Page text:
Piracy: Consumer Vs Company

If you’re reading this article right now, ask yourself how you are contributing to the ever-increasing cancer of piracy that has been choking the film, music and video game industry for years now. If you’re in India, there’s a good chance that even your operating system has been installed from a pirated copy. The Asian markets have a piracy industry that competes with the actual entertainment industry in terms of volumes and revenue. What brought this on? How can this change? Here are a few of my opinions and suggestions.

The one single cause of spreading piracy is simple and basic, money. Original softwares and DVDs are too expensive and one can’t afford to buy too many of them. So for a fraction of the price, you can get the same game or movie. Can you really blame the consumer? I mean, we are simply acting in self interest. We want to play a certain game or listen to a certain album, why should we spend twenty to thirty times the amount when we can simply go to our local CD-waala and buy anything we want. This simple action is causing billions of dollars of losses to the entertainment industry each year. If we truly appreciate the efforts of the people involved, we need to support them. Rent original DVDs from a place like BigFlix or something. If you really like a new album you’ve been listening to and think it’s worth it, go buy it. Find places where you could rent video games for a day or weekend or so. And at the end of the day you’ll realize you’re probably spending the same amount of money you were before. Use the internet wisely (not to download free stuff all the time). Read people’s opinions. Find out everything you can about the movie or album or game you wish to purchase. Make an informed decision. This way, not only are you helping the industry, your purchase warrants the industry to keep their standards high, and you help yourself too. These simple things will go a long way.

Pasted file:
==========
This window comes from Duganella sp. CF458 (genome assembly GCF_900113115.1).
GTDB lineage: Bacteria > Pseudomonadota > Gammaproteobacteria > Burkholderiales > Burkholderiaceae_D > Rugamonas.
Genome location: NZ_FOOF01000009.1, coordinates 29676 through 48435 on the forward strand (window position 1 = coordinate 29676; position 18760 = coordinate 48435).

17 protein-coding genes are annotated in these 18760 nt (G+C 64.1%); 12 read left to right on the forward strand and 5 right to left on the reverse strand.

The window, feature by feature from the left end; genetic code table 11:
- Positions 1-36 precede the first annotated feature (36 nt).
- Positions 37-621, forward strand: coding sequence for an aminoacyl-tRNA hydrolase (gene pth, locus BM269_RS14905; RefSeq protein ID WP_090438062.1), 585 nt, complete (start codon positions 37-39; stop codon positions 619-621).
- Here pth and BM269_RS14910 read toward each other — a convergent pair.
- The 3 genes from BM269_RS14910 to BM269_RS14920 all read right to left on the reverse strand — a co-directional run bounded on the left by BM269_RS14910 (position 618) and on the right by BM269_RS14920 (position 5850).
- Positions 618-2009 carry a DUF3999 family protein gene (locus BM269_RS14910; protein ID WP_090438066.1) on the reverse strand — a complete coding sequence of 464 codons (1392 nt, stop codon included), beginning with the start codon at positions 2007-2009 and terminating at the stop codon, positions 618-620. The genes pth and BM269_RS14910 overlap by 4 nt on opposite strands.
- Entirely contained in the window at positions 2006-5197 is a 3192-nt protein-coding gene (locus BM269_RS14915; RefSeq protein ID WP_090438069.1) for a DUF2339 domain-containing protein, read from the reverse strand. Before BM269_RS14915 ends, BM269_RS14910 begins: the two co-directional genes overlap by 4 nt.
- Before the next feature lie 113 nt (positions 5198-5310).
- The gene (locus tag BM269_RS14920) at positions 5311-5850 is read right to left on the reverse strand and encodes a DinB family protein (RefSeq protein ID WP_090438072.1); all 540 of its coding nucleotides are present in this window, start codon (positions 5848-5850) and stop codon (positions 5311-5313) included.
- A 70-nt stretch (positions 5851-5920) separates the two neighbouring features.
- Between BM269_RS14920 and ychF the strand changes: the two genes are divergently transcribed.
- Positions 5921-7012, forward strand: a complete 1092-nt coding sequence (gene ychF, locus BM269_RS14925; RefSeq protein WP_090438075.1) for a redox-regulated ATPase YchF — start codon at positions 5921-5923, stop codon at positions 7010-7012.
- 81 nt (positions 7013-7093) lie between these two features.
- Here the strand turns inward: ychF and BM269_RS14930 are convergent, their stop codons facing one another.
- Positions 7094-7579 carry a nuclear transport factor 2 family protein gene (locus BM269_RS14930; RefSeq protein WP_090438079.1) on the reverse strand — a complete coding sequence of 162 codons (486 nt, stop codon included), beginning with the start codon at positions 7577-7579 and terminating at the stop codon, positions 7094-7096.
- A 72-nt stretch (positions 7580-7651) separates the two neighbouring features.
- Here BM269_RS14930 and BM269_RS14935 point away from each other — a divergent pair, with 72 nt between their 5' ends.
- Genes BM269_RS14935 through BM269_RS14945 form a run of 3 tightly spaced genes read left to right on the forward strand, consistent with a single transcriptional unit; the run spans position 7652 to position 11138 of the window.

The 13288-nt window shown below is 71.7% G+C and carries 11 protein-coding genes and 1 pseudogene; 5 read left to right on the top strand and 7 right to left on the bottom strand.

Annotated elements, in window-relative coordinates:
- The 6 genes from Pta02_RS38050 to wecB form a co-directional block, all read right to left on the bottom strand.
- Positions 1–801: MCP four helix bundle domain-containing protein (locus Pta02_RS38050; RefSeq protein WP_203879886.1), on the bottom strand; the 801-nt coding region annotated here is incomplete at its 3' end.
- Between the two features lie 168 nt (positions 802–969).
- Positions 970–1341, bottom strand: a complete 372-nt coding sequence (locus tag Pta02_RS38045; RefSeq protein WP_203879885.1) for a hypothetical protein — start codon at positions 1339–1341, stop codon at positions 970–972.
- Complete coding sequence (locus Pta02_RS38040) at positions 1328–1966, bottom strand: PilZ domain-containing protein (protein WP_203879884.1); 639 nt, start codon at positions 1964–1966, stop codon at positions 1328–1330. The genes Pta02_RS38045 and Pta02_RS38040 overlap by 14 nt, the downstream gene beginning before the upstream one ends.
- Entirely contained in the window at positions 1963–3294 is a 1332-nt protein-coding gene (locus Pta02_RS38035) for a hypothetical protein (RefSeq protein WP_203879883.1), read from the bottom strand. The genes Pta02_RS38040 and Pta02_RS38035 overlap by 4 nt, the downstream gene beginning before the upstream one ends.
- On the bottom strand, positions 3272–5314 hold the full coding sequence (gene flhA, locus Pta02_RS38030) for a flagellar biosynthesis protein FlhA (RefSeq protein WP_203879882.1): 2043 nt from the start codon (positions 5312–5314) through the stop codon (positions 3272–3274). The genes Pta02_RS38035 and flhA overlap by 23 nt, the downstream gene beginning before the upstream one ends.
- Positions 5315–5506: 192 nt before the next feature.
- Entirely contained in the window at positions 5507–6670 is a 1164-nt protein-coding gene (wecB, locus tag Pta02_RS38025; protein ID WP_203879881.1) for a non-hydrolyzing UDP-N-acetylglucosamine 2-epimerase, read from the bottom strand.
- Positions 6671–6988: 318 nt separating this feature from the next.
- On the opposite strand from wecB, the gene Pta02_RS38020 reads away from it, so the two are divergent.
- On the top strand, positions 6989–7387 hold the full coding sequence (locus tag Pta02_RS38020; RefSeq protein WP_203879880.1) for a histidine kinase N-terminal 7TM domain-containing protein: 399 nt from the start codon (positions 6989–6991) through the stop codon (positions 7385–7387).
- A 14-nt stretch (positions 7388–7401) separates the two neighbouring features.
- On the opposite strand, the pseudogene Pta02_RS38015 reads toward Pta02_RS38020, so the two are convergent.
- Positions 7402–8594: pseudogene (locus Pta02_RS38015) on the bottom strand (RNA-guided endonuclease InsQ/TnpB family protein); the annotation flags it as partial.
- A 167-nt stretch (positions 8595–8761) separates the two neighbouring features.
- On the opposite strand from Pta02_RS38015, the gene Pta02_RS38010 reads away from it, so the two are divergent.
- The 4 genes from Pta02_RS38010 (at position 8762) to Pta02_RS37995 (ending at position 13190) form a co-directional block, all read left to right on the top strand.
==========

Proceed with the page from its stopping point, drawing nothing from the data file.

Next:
The industry needs to change its outlook as much as the consumers do. Game companies like UbiSoft and Electronic Arts in recent years have come under much fire for shipping DRM (Data Rights Management) along with their video games. In a way they have unintentionally helped piracy thrive by forcing their paying customers to suffer through a lot of unnecessary procedures like continuous connection to the internet, limited installs etc. The price of original material, especially in Asia seems to be on the high side. If companies want their customers to support them, they too need to do the same. Better quality of products, maybe a loyalty program, if possible, a reduction in price. The companies need to understand their customers better in order to serve them well and increase their own profits.

The fight against piracy cannot be one sided. Both parties need to change. We need to say no to piracy. The companies need to understand us better. Hopefully, such a day will come soon.

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